I’ve always loved writing and its technologies. My earliest memories of writing include typing on an old Remington portable on the floor of the living room when I was 5 or 6. I can still see the ink-clogged e’s and o’s. I also remember my first fountain pen, a marbled-maroon Esterbrook that I got for my 8th birthday. I remember the smell of the ink when I filled the pen (no cartridge refills back then), tangy, metallic, kind of like blood. And my first ball point, a Paper Mate in two-tone green, the same colors as my parents’ 1955 Chevy (I later inherited that car, and while I always hated the colors on the car, on the pen they were magical).

You can read the rest of Serena Golden’s interview with the author here.

Clearly, we need a book club. I hope a few more of you snag a copy of this soon, because this looks like it warrants discussion.

Booktalk: The Iron Whim by Darren Wershler-Henry

Fresh Ribbon

Note: I finished this one a few weeks ago and was promptly buried underneath piles of freshman essays. Tomorrow I’ll be buried under final exams, so there’s this window and I’m jumping through it.

I’m going to give it to you straight – The Iron Whim: A Fragmented History of Typewriting has its moments, but is overall Strikethru was right – it’s a bit academic for casual reading. Given that it’s published by Cornell University Press and that the acknowledgments page thanks his graduate committee for their help, it’s likely The Iron Whim is a post-thesis incarnation. It’s meant for a different audience and for a much different purpose.

Regardless, I found some bright spots. The chapters on “amanuesis,” for example (typewriting and dictation) and the women who, like ghost-machines themselves, entered the work force for paltry wages and changed the definition of “women’s work” long before World War II did that in a more permanent way. Good stuff. Men created and women translated. While much is written about business writing and the office-proper, I was much more interested in the discussion of Dracula and how Mina crosses that create/translate line in the novel first by using the typewriter to make her own voice, then by becoming demonic. Nothing like a good techno-feminist reading to make me feel my literary oats again.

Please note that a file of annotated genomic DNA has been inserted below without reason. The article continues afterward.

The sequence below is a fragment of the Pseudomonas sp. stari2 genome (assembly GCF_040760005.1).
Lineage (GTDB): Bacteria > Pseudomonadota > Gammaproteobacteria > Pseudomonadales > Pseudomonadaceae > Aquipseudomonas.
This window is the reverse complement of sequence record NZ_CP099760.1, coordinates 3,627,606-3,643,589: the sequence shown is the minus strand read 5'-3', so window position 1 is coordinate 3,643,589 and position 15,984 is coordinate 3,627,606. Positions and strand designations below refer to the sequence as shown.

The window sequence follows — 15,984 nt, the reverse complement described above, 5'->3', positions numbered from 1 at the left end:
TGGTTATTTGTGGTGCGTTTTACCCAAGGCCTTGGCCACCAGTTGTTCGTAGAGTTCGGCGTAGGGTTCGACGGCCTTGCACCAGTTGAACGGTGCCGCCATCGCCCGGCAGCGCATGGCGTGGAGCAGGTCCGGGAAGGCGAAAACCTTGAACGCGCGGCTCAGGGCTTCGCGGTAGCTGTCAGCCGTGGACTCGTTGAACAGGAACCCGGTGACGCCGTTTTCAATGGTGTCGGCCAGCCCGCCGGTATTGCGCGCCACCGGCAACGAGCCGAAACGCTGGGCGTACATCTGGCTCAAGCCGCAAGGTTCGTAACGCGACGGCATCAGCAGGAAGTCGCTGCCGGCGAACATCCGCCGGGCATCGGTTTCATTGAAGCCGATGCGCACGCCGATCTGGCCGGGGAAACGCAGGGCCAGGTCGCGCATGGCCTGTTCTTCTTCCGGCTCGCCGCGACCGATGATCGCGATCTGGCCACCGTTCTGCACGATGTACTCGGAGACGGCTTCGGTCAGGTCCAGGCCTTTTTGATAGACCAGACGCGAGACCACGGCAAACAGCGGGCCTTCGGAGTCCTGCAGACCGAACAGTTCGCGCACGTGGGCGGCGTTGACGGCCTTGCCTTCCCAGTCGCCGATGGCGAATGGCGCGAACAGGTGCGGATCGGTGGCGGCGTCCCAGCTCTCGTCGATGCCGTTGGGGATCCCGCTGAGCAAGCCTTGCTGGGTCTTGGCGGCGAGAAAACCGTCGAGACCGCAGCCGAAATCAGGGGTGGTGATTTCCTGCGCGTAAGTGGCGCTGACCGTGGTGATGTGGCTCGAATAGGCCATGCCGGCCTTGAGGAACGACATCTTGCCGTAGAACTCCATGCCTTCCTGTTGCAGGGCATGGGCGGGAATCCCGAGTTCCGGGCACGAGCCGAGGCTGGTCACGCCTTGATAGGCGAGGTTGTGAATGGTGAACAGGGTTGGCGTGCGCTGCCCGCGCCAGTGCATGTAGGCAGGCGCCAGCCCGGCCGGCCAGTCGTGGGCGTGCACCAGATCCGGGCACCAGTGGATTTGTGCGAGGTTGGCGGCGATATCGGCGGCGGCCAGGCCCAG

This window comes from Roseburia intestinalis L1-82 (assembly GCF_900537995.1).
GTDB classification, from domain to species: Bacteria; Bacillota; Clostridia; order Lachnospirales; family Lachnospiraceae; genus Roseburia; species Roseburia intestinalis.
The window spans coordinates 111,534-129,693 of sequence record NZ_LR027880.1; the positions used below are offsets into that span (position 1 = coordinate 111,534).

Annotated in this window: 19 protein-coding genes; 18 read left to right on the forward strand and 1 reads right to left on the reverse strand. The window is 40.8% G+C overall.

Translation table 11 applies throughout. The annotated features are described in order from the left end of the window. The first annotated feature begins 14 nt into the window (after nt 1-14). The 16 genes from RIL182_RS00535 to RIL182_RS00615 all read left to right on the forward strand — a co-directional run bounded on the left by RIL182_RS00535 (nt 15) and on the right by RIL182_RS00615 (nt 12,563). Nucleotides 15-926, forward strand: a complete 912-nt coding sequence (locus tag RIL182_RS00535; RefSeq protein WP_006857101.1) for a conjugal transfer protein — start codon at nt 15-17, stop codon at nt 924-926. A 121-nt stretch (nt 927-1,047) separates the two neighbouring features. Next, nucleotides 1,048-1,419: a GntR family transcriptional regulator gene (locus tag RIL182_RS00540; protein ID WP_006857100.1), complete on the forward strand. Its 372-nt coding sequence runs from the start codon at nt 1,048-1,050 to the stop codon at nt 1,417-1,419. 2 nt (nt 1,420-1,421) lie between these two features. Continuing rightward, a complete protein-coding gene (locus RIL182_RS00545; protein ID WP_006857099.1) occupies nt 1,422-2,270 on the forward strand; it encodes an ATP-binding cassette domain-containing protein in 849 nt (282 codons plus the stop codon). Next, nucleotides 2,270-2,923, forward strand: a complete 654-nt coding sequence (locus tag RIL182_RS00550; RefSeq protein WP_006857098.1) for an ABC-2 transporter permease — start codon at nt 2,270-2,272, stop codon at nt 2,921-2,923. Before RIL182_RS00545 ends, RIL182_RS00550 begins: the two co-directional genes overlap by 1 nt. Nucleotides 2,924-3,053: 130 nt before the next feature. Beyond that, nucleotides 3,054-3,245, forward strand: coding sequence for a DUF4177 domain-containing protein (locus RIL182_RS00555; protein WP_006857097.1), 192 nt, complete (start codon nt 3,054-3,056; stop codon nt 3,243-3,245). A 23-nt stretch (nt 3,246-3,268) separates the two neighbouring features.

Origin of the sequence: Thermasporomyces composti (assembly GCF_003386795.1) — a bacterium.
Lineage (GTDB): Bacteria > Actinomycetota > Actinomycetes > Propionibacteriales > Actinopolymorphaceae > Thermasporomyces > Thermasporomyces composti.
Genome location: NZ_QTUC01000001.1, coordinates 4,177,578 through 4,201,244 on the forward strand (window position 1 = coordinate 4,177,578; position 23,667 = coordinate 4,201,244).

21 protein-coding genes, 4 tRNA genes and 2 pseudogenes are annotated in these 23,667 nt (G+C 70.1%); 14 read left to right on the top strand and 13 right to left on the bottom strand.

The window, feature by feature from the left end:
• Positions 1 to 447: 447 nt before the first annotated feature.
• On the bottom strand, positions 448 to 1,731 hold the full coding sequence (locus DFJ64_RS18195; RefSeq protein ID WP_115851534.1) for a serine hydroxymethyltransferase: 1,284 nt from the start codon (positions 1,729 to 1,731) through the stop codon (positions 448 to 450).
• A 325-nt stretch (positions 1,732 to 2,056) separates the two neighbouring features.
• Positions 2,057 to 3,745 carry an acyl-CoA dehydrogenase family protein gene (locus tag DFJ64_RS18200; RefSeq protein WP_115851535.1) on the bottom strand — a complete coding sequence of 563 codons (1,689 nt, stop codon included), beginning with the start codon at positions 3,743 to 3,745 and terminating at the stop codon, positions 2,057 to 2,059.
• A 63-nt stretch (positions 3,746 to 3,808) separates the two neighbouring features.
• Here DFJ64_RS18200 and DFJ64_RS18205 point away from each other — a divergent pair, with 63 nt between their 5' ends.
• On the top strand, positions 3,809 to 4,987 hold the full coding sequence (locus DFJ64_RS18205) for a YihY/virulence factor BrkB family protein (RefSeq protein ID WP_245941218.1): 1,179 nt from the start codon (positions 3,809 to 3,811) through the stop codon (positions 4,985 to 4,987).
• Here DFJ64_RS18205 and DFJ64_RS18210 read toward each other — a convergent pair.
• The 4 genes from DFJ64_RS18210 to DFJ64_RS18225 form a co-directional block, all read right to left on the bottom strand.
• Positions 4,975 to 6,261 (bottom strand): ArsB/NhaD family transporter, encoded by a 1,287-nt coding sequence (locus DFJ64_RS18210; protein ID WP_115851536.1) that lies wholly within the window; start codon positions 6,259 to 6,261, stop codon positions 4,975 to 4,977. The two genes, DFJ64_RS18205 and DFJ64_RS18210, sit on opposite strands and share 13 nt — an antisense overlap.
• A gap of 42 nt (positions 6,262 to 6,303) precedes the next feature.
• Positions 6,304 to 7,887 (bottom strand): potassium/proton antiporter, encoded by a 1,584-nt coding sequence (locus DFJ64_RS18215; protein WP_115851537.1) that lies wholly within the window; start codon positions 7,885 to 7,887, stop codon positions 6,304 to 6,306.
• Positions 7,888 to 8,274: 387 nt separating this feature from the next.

On the whole I found the book just as fragmented as the subtitle suggests. All the better to skim and pick, actually. There’s a section on machine history that didn’t interest me, and the end of the book fell into a hole or two discussing contemporary readings in children’s and sci-fi typewriter-themed books. Not my cup of tea, really. There’s a chapter early on that discusses Ebay and the cult of nostalgia that should certainly make most of us wince, but in a good way.

We are who we are.

In the end, I didn’t fly through The Iron Whim anticipating the next chapter, but it was perfect for recuperative, post-knee-surgery reading. I’ve honestly spent more time with the bibliography than with the book itself, but I’m funny like that.

Wershler-Henry has an online place, by the way, and he Twitters. Let’s just say he’s been formally introduced to typecasting now. And that’s a good thing, because at the end of The Iron Whim he’s made a sort of promise I’d like to see him keep:

“…there are other books to be written about typewriting. At least one of them will be about typewritten concrete and visual poetry, because I’ll be writing that next…”

So, hows that new one coming along, Darren? No pressure.

The Iron Whim: Recuperative Reading

Fresh Ribbon

A very good friend gifted me this afternoon with a little something to read while I recover from knee surgery this weekend. Because it’s likely I’ll be ridiculous from pain meds, I’ve already peeked a bit inside The Iron Whim: A Fragmented History of Typewriters by Darren Wershler-Henry.

I promised myself I’d only read the first chapter or so and save the rest for later, but so much for that. How could I help it? The intro is a haunted machine and hashish-motivated writing jag. Chapter 1 is the infamous Royal Road Test. I finally put the thing down after Chapter 2’s nostalgia as religion – pages dedicated to those crazy folks who haunt Ebay (can you imagine?) to snag a bit of mechanical history.

I’m stopping right here. I swear. Not another page until after Friday’s surgery.

Thanks, Steph!